Caps in New Mexico Medical Malpractice Claims Against the Government: No Wiggle Room for Multiple Beneficiaries

In New Mexico, there are caps on both medical malpractice claims and claims against the government. These caps are highly detrimental to injured plaintiffs and they undermine the right to a jury guaranteed under the 7th Amendment of the U.S. Constitution. However, the caps are routinely upheld in New Mexico and beyond.

Most recently, in Lajeuenesse v. Board of Regents of the University of New Mexico, the New Mexico Supreme Court addressed the maximum liability of a government entity in a wrongful death action when there is one deceased victim and several beneficiaries.

Lajeuenesse was a wrongful death action brought by a man‘s estate based on negligent medical care by the University of New Mexico Hospital. The jury awarded the plaintiff‘s estate damages of $750,000. The defendants made a motion to reduce the damages, which the trial court granted, and the damages were reduced to $400,000 plus medical costs of $13,032. The trial court relied upon the language of the New Mexico Tort Claims Act, limiting recovery to $400,000.

The New Mexico Wrongful Death Act allows a family member, or other person close to the victim, to bring a lawsuit for a wrongful or negligent act that result in the death of the victim. In this case, the victim‘s spouse had already passed, so the Wrongful Death Act states that the monetary judgment should be distributed to the victim‘s children.

The New Mexico Tort Claims Act provides exceptions to the government‘s immunity from lawsuits. Pertinent to this case, the Tort Claims Act waives immunity for wrongful death caused by the negligence of public employees acting within the scope of their duties. However, the Tort Claims Act limits the liability of a government agency to $400,000 for any number of claims arising out of a single occurrence for all damages other than property damage and medical expenses, and $750,000 for all claims other than medical expenses arising out of a single occurrence.

The court first examined the interaction between Wrongful Death Act and the Tort Claims Act, to determine if this matter is a single claim or multiple claims, which would determine whether the damages were limited to $400,000 or $750,000.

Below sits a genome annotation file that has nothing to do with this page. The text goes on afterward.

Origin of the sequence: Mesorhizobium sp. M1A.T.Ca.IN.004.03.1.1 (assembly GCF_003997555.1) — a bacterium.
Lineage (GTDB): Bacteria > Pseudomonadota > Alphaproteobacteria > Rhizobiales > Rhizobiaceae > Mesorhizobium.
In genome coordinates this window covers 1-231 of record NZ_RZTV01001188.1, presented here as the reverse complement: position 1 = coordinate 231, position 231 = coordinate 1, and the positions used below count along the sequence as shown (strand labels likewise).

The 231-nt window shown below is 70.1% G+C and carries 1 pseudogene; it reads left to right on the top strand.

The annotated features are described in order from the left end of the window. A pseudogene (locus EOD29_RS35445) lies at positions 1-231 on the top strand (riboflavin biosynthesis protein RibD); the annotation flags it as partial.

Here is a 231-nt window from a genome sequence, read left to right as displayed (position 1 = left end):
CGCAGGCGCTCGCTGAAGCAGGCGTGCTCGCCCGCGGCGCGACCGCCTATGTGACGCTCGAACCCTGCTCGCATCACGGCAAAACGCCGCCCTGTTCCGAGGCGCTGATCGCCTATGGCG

The court first noted that the Tort Claims Act provides an exception to the government‘s liability for wrongful death cases. It then explained that the Wrongful Death Act provides for a personal representative to bring the lawsuit against the wrongful party. Then the Wrongful Death Act states that the damages award should be distributed to the deceased person‘s beneficiaries. The personal representative is distinct from the statutory beneficiaries. Here, the personal representative is the only person making a claim against the government.

The court found that the person addressed in the Tort Claims Act limitations is the personal representative, because they are the only one able to file the claim. The statutory beneficiaries are not bringing a claim.

The court did not believe that the New Mexico Legislature intended the damage limitations to depend on the number of beneficiaries that a deceased victim had. In a wrongful death action, according to the court, there is only one deceased person, so the number of beneficiaries is immaterial.

Medical malpractice claims are complex. Those involving governmental medical provider come with additional issues. There are several deadlines and requirements that are unique to medical malpractice claims and claims against the government. It is important to seek the guidance of an experienced personal injury attorney as soon as possible to insure that you do no miss any critical deadline or other requirements.


Related Reading:
Caps on Medical Malpractice Damages Do Not Lower Insurance Premiums or Healthcare Costs
Medical Malpractice Caps and Public Costs, Who Really Pays?
Medical Malpractice Reform Harms Patients and the Taxpaying Public

Collins & Collins, P.C.
Albuquerque Attorneys

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